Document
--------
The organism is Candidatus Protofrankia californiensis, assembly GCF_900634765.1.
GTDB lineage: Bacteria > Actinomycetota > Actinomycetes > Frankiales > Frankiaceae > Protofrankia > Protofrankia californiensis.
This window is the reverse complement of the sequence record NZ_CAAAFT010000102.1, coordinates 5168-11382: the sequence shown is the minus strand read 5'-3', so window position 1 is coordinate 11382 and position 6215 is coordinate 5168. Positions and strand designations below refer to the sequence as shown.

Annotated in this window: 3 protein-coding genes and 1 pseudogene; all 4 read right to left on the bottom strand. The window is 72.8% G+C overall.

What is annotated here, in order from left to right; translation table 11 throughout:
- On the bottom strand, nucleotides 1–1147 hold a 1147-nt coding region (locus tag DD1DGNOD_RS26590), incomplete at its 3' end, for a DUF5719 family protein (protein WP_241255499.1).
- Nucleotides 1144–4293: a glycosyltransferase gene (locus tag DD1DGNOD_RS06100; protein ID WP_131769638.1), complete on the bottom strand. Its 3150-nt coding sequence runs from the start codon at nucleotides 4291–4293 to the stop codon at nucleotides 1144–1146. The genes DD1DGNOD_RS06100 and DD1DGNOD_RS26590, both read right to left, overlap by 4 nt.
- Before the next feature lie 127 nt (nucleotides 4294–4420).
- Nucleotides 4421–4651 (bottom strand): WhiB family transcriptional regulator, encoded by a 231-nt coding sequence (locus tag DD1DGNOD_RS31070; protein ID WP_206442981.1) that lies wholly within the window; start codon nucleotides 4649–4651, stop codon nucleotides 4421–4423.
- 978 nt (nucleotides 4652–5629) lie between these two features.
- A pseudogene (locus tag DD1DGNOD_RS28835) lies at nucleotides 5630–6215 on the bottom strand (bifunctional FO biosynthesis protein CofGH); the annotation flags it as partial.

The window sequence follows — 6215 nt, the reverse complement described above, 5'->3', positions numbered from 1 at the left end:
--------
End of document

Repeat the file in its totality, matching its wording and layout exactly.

The organism is Candidatus Protofrankia californiensis, assembly GCF_900634765.1.
GTDB lineage: Bacteria > Actinomycetota > Actinomycetes > Frankiales > Frankiaceae > Protofrankia > Protofrankia californiensis.
This window is the reverse complement of the sequence record NZ_CAAAFT010000102.1, coordinates 5168-11382: the sequence shown is the minus strand read 5'-3', so window position 1 is coordinate 11382 and position 6215 is coordinate 5168. Positions and strand designations below refer to the sequence as shown.

Annotated in this window: 3 protein-coding genes and 1 pseudogene; all 4 read right to left on the bottom strand. The window is 72.8% G+C overall.

What is annotated here, in order from left to right; translation table 11 throughout:
- On the bottom strand, nucleotides 1–1147 hold a 1147-nt coding region (locus tag DD1DGNOD_RS26590), incomplete at its 3' end, for a DUF5719 family protein (protein WP_241255499.1).
- Nucleotides 1144–4293: a glycosyltransferase gene (locus tag DD1DGNOD_RS06100; protein ID WP_131769638.1), complete on the bottom strand. Its 3150-nt coding sequence runs from the start codon at nucleotides 4291–4293 to the stop codon at nucleotides 1144–1146. The genes DD1DGNOD_RS06100 and DD1DGNOD_RS26590, both read right to left, overlap by 4 nt.
- Before the next feature lie 127 nt (nucleotides 4294–4420).
- Nucleotides 4421–4651 (bottom strand): WhiB family transcriptional regulator, encoded by a 231-nt coding sequence (locus tag DD1DGNOD_RS31070; protein ID WP_206442981.1) that lies wholly within the window; start codon nucleotides 4649–4651, stop codon nucleotides 4421–4423.
- 978 nt (nucleotides 4652–5629) lie between these two features.
- A pseudogene (locus tag DD1DGNOD_RS28835) lies at nucleotides 5630–6215 on the bottom strand (bifunctional FO biosynthesis protein CofGH); the annotation flags it as partial.

The window sequence follows — 6215 nt, the reverse complement described above, 5'->3', positions numbered from 1 at the left end: